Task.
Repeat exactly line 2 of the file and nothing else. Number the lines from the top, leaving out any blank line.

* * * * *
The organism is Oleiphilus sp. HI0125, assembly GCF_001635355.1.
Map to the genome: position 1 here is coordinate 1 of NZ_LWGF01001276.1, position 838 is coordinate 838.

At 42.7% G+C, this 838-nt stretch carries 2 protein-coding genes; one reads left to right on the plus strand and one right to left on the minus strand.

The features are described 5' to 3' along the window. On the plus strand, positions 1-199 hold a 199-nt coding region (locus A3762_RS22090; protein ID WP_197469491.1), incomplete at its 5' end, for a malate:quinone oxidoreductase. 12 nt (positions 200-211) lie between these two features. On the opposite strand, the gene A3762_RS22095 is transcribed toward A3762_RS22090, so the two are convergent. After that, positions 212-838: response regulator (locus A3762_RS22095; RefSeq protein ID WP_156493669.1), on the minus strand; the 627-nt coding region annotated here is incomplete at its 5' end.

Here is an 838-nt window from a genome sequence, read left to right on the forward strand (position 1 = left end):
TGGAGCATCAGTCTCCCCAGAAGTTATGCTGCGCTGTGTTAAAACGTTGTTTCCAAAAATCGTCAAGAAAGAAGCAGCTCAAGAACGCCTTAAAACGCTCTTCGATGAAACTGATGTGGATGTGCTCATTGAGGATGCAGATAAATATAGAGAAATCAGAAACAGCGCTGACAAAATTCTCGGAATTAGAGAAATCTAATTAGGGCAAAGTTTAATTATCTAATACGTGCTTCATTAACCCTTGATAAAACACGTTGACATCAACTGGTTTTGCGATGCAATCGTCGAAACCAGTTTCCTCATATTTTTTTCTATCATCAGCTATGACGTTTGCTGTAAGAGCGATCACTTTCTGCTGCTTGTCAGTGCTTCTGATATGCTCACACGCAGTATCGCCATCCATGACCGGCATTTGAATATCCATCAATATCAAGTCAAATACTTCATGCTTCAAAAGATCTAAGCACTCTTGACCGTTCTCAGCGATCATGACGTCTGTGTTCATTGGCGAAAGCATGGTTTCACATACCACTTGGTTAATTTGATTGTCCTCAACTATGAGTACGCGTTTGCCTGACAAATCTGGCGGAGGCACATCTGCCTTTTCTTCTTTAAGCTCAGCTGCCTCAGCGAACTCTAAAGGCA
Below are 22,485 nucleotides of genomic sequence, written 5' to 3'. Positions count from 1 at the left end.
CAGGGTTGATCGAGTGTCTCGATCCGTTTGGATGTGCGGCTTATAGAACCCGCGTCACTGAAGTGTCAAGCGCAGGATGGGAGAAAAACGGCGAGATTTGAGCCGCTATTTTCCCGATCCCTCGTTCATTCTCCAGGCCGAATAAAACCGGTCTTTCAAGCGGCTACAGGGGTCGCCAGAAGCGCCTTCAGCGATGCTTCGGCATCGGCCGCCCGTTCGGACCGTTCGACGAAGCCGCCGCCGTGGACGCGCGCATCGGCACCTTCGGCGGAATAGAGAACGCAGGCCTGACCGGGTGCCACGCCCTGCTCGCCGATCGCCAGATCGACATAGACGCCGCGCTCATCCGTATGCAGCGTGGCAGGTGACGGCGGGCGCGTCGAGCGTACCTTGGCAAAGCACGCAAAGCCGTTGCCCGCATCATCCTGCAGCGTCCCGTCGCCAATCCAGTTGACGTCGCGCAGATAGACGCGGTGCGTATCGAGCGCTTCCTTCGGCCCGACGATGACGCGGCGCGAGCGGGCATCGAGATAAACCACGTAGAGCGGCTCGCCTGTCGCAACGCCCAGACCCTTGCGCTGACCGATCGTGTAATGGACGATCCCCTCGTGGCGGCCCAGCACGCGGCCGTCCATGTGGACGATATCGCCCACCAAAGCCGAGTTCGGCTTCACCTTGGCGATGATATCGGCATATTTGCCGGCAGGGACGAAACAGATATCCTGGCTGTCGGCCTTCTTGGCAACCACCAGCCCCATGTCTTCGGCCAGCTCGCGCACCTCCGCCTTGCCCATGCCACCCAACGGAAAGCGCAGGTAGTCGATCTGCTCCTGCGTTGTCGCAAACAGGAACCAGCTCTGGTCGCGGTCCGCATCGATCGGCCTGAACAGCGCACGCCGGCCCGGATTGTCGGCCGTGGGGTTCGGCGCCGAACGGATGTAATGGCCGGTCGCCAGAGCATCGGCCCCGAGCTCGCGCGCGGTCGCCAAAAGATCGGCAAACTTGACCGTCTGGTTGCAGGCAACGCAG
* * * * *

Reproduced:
Map to the genome: position 1 here is coordinate 1 of NZ_LWGF01001276.1, position 838 is coordinate 838.